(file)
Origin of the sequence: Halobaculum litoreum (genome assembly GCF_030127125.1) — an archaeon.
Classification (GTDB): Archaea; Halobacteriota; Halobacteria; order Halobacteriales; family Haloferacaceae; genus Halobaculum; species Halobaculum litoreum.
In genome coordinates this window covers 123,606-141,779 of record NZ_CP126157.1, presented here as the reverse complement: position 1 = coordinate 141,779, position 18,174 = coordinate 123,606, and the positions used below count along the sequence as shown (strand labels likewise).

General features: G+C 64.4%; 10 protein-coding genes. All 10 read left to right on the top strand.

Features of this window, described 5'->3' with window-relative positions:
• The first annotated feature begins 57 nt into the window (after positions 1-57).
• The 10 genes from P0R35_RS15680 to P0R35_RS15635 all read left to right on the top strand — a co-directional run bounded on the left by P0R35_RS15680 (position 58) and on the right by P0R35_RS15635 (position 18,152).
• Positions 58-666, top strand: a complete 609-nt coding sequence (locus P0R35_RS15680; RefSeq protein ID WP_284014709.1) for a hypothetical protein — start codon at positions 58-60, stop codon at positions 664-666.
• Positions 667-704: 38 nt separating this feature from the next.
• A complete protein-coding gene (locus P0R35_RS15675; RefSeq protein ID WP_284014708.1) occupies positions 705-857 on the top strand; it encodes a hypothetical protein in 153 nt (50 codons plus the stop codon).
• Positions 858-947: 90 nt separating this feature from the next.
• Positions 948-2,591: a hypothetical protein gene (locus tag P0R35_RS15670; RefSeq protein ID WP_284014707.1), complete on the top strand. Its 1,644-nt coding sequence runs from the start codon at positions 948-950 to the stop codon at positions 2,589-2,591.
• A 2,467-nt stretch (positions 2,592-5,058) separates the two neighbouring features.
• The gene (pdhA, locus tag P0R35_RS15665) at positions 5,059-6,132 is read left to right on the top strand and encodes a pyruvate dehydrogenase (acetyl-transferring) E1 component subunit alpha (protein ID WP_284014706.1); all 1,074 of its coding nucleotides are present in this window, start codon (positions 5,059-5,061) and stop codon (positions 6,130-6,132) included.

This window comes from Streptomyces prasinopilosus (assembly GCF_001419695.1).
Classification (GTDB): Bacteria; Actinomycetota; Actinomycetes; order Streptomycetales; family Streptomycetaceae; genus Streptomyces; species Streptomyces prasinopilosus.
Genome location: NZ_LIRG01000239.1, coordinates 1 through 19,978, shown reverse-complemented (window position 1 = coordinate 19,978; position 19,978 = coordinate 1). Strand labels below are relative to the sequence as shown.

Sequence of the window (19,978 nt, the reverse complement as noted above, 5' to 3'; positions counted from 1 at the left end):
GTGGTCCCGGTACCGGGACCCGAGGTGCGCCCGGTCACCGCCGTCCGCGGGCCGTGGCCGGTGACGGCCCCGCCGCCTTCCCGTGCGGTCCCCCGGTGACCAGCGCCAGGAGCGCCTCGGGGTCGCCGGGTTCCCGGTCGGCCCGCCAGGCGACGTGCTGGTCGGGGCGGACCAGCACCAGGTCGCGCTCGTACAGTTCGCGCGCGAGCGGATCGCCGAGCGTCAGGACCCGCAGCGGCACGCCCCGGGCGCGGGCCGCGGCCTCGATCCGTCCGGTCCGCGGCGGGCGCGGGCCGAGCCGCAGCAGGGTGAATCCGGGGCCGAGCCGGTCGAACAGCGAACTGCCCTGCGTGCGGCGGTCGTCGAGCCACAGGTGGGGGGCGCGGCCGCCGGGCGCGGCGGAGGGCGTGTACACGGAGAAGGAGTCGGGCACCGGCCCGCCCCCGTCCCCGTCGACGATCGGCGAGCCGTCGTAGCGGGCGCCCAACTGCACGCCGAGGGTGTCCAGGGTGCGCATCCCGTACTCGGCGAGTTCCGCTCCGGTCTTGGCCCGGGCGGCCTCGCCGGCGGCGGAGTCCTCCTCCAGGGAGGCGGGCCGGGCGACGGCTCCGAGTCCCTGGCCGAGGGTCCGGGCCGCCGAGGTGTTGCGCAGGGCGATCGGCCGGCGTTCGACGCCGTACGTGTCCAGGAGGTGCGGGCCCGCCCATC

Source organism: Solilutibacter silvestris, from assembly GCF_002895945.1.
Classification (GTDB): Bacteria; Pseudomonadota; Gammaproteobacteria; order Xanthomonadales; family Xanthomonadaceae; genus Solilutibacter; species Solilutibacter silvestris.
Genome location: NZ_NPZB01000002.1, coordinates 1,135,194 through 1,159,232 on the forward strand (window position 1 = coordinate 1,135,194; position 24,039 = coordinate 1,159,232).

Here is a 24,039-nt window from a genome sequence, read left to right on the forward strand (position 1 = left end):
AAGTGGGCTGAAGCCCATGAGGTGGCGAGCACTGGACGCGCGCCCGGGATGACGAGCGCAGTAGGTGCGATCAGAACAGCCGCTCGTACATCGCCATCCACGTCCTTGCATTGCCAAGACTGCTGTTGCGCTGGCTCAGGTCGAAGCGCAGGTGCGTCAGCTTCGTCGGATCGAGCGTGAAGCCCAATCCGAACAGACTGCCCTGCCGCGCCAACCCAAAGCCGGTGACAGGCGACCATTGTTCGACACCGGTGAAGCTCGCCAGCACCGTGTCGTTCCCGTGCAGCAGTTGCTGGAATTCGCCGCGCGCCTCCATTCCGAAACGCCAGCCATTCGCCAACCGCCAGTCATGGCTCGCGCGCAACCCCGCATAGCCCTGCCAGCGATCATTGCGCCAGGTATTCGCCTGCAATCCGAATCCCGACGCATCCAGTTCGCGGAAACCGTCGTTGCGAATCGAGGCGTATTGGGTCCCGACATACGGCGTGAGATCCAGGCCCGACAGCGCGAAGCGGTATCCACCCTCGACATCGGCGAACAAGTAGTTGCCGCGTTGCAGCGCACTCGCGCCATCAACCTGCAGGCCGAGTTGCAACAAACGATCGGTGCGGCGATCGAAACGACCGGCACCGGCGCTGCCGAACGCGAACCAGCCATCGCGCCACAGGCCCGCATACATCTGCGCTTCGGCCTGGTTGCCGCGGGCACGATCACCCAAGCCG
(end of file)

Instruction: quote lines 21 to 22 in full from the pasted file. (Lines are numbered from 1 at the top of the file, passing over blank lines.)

Classification (GTDB): Bacteria; Pseudomonadota; Gammaproteobacteria; order Xanthomonadales; family Xanthomonadaceae; genus Solilutibacter; species Solilutibacter silvestris.
Genome location: NZ_NPZB01000002.1, coordinates 1,135,194 through 1,159,232 on the forward strand (window position 1 = coordinate 1,135,194; position 24,039 = coordinate 1,159,232).